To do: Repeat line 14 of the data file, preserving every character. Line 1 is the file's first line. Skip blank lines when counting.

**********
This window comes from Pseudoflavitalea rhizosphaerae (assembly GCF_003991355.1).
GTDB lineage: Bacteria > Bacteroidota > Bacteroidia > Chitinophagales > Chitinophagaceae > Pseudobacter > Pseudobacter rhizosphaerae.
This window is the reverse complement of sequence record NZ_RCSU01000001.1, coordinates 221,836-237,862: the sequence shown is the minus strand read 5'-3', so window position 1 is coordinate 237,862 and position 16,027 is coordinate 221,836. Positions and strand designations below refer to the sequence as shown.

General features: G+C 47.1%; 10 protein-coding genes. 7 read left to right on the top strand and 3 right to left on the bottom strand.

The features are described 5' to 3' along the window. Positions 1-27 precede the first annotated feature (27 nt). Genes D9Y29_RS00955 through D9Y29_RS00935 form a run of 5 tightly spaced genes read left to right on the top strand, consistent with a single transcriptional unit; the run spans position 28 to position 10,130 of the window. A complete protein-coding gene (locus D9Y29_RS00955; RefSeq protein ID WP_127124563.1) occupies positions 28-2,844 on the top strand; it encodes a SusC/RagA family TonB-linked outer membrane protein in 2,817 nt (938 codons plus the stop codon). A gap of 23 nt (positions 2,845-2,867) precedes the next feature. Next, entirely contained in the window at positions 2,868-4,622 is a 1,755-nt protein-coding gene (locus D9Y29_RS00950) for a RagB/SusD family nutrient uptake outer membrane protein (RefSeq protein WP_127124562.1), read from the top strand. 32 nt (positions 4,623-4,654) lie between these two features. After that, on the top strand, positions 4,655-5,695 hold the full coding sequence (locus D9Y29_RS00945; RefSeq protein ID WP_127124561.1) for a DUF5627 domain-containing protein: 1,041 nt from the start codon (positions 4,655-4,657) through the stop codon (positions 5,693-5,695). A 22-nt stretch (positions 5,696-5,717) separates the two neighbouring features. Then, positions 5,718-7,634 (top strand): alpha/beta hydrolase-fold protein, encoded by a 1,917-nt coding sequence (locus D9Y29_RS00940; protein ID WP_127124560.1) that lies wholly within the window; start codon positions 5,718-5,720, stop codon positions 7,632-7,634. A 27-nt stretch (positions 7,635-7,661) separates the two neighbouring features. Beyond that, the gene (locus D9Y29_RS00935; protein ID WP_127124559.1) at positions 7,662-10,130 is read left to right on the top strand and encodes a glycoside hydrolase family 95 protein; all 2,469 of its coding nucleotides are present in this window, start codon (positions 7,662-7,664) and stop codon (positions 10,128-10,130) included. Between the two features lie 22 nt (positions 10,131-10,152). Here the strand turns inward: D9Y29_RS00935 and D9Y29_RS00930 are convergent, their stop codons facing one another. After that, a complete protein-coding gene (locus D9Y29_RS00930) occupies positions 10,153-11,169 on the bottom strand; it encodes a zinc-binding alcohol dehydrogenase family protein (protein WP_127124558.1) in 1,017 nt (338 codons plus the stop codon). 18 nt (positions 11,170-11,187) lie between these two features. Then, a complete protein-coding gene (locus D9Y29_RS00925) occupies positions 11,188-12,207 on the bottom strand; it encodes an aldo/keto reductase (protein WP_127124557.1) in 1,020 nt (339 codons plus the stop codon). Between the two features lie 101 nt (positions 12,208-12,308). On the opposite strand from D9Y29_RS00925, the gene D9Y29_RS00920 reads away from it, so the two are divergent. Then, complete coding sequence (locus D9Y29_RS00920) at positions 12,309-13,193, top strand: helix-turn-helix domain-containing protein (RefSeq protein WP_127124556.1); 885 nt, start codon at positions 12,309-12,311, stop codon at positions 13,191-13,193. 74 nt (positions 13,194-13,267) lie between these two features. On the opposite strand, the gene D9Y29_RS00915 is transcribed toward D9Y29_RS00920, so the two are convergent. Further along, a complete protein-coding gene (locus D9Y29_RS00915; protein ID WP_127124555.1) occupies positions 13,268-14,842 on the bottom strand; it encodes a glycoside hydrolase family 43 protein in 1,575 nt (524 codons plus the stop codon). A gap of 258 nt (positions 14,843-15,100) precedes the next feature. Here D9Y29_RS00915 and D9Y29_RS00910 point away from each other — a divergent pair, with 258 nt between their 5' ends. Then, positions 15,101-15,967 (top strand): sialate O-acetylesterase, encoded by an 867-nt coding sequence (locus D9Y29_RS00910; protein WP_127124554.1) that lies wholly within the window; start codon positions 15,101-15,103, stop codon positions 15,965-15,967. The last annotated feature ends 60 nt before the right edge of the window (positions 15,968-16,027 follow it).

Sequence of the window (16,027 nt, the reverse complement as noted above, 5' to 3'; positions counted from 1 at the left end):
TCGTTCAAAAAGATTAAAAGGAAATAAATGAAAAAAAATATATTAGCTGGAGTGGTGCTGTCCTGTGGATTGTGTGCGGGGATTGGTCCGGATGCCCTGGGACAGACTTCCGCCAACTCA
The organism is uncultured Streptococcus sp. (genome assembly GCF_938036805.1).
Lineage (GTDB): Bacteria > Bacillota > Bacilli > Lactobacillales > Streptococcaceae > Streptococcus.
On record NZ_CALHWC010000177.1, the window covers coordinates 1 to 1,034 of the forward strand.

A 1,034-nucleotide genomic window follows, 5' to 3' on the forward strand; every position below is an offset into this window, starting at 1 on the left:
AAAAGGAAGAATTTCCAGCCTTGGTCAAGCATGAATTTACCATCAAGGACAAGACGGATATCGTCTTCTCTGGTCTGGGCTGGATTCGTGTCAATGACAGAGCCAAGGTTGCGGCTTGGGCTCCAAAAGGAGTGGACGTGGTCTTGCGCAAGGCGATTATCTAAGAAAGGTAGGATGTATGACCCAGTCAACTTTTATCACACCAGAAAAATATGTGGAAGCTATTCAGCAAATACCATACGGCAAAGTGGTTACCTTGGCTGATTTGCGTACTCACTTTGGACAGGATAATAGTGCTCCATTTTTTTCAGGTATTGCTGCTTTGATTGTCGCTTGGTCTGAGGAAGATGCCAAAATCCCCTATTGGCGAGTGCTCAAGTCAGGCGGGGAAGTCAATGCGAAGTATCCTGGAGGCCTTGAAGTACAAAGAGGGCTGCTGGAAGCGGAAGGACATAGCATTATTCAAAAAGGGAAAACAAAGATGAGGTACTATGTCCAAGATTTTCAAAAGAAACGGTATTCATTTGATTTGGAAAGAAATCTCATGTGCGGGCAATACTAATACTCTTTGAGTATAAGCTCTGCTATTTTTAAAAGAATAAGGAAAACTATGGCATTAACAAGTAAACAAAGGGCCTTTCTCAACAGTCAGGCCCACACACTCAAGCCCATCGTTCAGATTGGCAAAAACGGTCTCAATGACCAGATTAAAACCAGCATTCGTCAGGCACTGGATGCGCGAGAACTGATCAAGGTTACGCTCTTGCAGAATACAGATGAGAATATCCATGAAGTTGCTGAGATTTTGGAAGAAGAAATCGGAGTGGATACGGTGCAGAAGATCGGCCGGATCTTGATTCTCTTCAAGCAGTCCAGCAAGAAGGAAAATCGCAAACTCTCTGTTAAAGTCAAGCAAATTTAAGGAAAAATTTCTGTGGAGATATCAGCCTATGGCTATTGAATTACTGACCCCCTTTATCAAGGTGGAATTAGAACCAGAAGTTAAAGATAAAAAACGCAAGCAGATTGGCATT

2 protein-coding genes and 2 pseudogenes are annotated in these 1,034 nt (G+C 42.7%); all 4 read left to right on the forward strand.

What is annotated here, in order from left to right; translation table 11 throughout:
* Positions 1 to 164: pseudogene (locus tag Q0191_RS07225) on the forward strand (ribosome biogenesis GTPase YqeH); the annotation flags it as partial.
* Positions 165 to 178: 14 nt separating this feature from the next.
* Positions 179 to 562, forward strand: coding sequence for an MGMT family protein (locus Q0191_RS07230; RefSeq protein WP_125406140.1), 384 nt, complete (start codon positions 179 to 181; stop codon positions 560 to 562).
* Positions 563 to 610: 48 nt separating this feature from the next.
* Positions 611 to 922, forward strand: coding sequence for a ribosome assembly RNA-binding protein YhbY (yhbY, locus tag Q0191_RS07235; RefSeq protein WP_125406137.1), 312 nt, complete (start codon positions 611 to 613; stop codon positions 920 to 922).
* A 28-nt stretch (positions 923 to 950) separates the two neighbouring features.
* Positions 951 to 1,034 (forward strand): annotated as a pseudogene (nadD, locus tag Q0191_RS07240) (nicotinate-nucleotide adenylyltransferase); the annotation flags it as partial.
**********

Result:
What is annotated here, in order from left to right; translation table 11 throughout: